Making a noise
PUBLISHED: 10:28 13 March 2009 | UPDATED: 15:52 20 February 2013
If you are looking for a quiet rural idyll in Essex Great Hallingbury may not suit you as there's just so much going on, reports Ronald C Coultrup
LOCATED at one end of Stansted Airport runway, Great Hallingbury is plagued by more than its fair share of noise.
The village comprises five hamlets located around the perimeter of the former estate of Hallingbury Manor.
The hamlets are dispersed within farmland and the 300 homes are spread quite wide. The backdrop is Hatfield Forest, 1,000 acres of ancient woodland once kept for Royal hunting and now administered by the National Trust.
Great Hallingbury's story goes back at least 2,000 years and it has figured in history right through the Roman occupation, the Norman Conquest - when the Domesday Book recorded a population numbering just 23 - and through two world wars.
Beleaguered Great Hallingbury has remarkable resilience. There is considerable support for the Stop Stansted Expansion movement, as one would expect, but do not think that this is the only community interest.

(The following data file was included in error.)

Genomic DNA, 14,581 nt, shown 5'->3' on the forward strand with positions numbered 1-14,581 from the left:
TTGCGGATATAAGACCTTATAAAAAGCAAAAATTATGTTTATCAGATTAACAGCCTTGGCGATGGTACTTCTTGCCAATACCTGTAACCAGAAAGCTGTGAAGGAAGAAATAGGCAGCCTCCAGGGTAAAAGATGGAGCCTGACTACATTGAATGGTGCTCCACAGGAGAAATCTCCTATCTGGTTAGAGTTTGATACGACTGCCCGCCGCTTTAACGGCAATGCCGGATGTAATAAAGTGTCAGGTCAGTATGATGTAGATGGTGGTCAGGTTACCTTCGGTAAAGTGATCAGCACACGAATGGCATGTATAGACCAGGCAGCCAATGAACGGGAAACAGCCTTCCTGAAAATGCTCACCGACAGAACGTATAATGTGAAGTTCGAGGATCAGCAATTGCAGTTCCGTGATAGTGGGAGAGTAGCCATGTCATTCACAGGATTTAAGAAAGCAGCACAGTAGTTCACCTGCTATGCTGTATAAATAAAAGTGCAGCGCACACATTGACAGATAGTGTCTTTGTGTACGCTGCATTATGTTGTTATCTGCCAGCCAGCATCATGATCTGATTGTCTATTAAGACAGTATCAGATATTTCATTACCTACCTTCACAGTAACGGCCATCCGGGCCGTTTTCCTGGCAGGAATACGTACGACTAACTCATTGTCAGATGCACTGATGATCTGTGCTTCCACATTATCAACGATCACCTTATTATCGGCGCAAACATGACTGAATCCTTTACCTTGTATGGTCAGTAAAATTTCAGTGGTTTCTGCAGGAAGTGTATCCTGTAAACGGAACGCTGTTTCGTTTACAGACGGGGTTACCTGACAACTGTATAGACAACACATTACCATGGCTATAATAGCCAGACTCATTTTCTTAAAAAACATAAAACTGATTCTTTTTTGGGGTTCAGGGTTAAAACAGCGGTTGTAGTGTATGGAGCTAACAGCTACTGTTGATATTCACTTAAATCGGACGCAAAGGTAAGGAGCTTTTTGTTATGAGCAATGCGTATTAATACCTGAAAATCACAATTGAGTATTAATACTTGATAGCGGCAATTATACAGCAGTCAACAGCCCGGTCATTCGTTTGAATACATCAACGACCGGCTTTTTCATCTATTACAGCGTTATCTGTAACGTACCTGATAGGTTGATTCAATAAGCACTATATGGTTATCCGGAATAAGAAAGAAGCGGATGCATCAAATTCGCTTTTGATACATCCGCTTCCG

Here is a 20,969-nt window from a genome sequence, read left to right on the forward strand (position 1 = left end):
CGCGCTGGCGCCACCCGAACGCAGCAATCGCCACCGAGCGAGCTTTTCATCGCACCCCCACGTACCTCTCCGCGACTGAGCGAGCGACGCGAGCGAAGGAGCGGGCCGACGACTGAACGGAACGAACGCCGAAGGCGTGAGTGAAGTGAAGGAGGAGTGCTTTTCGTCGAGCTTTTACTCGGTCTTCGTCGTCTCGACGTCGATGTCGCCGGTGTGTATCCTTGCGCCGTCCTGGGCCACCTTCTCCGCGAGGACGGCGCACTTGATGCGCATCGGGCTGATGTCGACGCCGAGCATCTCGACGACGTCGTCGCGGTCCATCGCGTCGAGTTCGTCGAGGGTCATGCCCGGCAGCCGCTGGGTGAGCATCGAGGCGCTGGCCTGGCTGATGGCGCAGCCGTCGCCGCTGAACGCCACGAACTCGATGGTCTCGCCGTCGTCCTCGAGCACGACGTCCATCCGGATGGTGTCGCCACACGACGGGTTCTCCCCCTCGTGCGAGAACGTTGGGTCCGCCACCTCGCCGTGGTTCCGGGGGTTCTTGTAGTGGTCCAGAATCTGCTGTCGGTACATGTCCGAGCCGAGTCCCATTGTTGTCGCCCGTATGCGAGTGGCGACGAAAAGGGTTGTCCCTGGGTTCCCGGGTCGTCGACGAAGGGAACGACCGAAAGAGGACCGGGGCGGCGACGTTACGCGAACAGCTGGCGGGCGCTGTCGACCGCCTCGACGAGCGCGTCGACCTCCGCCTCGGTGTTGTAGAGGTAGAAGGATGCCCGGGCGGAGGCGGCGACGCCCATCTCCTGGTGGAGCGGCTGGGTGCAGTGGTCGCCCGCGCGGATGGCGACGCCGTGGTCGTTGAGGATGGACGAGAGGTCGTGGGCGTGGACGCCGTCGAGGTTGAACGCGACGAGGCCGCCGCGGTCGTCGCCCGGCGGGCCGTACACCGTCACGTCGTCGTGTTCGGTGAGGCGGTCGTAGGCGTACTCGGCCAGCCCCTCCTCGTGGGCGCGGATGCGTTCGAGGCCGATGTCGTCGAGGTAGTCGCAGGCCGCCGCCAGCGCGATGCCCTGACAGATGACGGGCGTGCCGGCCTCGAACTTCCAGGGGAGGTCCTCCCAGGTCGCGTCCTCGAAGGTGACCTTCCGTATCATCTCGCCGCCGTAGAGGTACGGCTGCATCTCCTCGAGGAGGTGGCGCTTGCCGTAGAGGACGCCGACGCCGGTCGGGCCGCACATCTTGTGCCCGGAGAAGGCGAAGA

St Giles' is a very ancient church, first built up to 900 years ago. It is very interesting, both architecturally and historically, with outstanding features for a rural parish church. Today there is a choir and many other conventional church activities and the 1st Great Hallingbury Brownie pack is part of the church family.
The Great Hallingbury Village Hall was originally built in 1930 by subscription and remained relatively unchanged until, in the last ten years, the village raised a remarkable £40,000 to upgrade the premises. Great Hallingbury Village Hall now has a wood-panelled main area with stage and a specially-commissioned mural of village life and history, another room suitable for small meetings and a well-equipped kitchen.
More than a dozen different activities regularly take place in the village hall including the Great Hallingbury Carpet Bowls Club, formed in 1988 and now part of the North West Essex league. There are art classes, needlework classes, dancing, friendship clubs supporting pensioners, yoga classes and a vigorous history society which was formed in 1987 and has published six books on Great Hallingbury. The Water Lane Theatre Group has members from Great Hallingbury and holds rehearsals in the village hall while the Women's Institute has flourished for nearly 70 years.
The big annual event is the Great and Little Hallingbury Flower Show which brings together the residents of both villages. It was first held in the early 1930s and has taken place almost every year since then, each village taking its turn to be host. It involves local people and organisations, including our schools, in friendly competition and provides an opportunity to present their creative talents.
Last year the 70th anniversary of the show was celebrated with TV cameras present, proving Great Hallingbury still has a strong identity.
Ronald C Coultrup
Editor of Great Hallingbury